When the Everyday Math curriculum was under review to be replaced by a previously implemented pilot elementary math program, I assumed we’d have some discussion about test results with the pilot vs. the current program.  But no.  Without any discussion but for one question posed by Mr. Barczak, and an answer, the board’s majority voted to stay with Everyday Math.  Mr. Barczak’s question revealed that teachers and curriculum specialists in the school unanimously recommended changing to the pilot program.  I know nothing about curriculum and don’t have an opinion about the correct outcome here, but I certainly feel the School Board owes parents and taxpayers a public explanation for this important decision.  We invested the money in the pilot math program, after all.  Mr. Collins referenced a report at the meeting.  Perhaps he would kindly respond to this post with a link to the report upon which the board made their vote without a breath of discussion.  It may well be that the pilot results were not strong enough to justify the cost and upheaval of changing the curriculum, but the public should see that argument made.

In future, the board would be wise to provide their constituents with generous insight into the justification for their decisions.  A momentous vote without any discussion seems puzzling at the least and ill-considered at worst.  As for non-public sessions, these are easily abused and should be resisted by all board members except when strictly justified by RSA AND when strictly needed.

For Part One of this posting, scroll down.

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School Board Decisions to Scratch Your Head Over – Part One

My 75 year-old uncle’s elementary teacher used to tell him, “Hayden, stop scratching your head.  You’ll get splinters.”  Well, I’m at risk of harvesting splinters over a few school board decisions this month, most notably from the June 20th meeting, but first here are my observations on the June 6th meeting.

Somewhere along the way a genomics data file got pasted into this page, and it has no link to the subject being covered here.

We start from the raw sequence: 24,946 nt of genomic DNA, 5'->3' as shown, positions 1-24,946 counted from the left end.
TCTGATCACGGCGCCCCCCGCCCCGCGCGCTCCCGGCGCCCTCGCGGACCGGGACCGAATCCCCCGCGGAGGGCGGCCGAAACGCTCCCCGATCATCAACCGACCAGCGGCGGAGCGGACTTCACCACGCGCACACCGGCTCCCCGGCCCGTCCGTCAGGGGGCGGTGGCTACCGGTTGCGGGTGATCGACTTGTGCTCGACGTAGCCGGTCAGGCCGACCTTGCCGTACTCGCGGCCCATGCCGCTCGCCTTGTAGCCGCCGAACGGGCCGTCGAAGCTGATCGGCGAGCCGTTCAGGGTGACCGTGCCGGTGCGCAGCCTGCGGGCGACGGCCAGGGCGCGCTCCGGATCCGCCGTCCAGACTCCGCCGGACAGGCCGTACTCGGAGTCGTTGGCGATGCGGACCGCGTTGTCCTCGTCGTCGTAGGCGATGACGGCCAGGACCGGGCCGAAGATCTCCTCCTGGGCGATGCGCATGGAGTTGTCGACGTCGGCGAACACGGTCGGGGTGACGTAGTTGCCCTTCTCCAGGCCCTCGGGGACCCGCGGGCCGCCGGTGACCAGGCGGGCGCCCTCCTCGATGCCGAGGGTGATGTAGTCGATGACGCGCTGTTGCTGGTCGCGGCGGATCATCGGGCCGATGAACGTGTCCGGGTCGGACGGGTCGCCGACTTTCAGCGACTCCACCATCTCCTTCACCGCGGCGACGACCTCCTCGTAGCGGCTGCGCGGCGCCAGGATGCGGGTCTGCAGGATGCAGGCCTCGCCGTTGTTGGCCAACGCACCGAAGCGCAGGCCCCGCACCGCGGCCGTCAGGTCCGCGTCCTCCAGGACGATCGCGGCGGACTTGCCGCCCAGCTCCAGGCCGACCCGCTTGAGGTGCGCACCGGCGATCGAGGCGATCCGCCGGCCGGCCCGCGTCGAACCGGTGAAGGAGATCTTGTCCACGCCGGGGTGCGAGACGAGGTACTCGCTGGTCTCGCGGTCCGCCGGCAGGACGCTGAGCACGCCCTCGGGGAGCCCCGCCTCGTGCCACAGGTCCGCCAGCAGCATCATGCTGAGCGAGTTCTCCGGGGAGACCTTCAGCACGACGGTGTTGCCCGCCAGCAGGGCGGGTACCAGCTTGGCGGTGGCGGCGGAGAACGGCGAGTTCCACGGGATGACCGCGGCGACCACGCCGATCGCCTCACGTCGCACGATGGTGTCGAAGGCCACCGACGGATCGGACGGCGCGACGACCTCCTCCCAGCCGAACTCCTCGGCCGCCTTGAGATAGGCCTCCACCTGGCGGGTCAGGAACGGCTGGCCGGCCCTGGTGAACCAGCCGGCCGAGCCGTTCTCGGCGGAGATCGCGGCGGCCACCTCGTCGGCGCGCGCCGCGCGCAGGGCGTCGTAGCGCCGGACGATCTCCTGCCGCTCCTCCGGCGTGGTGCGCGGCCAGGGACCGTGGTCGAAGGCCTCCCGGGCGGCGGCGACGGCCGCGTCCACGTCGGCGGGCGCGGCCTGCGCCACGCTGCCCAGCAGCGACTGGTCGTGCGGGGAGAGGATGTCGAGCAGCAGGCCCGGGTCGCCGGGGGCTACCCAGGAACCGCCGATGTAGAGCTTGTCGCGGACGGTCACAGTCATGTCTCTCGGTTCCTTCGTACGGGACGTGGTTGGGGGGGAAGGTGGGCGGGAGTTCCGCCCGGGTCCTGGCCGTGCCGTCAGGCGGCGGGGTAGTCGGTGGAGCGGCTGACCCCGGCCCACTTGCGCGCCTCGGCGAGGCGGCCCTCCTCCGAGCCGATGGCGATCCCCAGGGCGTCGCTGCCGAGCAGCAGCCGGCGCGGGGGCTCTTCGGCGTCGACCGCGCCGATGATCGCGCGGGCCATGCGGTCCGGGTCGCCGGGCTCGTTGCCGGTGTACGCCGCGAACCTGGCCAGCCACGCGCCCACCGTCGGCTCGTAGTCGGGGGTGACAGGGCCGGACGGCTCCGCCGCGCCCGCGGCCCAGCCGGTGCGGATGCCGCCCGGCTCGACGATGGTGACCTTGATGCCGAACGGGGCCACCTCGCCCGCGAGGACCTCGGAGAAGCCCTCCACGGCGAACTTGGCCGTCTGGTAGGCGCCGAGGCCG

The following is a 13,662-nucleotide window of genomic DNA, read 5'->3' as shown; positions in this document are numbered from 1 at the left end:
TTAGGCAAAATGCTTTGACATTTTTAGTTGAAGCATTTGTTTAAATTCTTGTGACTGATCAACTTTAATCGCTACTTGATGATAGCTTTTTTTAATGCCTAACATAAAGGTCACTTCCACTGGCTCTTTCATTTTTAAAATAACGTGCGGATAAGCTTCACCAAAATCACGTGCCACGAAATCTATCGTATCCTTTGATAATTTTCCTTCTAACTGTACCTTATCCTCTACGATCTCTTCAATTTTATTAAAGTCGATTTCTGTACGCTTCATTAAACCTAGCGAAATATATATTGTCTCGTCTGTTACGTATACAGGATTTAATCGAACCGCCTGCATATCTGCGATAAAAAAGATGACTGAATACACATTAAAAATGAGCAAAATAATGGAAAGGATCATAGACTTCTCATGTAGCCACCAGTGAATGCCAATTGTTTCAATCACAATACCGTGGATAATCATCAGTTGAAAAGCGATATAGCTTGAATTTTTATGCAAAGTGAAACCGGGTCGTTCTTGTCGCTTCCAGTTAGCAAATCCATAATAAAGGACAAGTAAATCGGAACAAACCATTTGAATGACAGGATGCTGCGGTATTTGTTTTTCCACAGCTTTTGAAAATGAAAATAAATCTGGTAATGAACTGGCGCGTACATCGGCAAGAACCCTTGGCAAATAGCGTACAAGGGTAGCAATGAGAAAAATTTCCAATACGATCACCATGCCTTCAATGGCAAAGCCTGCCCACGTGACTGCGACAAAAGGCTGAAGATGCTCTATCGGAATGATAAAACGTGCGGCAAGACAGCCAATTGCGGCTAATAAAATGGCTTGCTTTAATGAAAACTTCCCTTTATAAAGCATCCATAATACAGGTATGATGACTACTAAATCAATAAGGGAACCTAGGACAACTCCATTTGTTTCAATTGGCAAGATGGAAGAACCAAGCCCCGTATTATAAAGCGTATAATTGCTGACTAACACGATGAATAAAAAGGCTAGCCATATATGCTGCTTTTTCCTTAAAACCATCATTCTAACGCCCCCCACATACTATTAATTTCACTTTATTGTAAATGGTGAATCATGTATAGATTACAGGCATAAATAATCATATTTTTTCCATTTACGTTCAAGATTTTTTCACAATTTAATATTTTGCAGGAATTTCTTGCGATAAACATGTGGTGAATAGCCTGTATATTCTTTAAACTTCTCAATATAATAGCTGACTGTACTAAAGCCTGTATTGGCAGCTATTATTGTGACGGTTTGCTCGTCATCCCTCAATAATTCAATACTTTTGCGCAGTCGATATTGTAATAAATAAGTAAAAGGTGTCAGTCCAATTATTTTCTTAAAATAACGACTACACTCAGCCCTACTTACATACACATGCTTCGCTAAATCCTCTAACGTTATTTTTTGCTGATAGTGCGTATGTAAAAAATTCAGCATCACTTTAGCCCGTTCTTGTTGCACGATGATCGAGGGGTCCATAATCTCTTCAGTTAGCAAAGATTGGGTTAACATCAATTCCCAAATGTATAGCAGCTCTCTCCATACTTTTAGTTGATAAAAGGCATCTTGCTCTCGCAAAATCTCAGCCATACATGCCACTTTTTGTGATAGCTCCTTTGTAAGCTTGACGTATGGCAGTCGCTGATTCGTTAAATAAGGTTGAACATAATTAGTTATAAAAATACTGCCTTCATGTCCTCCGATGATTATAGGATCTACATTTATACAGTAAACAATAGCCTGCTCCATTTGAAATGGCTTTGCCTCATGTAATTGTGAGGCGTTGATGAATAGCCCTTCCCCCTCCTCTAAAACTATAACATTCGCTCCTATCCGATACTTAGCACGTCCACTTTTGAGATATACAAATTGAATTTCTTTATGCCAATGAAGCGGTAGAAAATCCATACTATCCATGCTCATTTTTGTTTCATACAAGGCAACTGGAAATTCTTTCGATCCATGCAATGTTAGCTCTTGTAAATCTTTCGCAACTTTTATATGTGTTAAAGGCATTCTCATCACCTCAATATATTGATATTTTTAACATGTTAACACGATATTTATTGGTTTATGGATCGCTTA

June 6th, 2012 meeting

Standards-based report cards out  On June 6th the board voted to ditch the standards-based report card for the middle school in favor of a 100 point scale report card.  This is a refreshing reversion to common sense.

Revenue shortfall will increase property taxes   Mr. Stokinger reported that the district’s various revenue sources, from the state, tuition and other sources, will be reduced next year.  Recall that the school district budget for next year was increased $1.75 million. Now, in light of revenue disappointments, Mr. Stokinger reports that taxpayers will be asked to come up with a total of $3.44 million rather than the $1.75 million increase alone.  I’ve asked Mr. Stokinger to tell me when these state figures become available annually.   It was my first year on Budcom, but I’ll be wiser next year and far less willing to grant increases to a budget with such substantially uncertain revenue.

Because property taxes can be anticipated to go up not insignificantly from this $3.44 million hit, the board prudently decided not to place any of the $1.55 million dollar surplus from 2012-2013 into the retention fund that was authorized by voters this year.  We need every bit of surplus to be used as revenue in the 2013-2014 budget.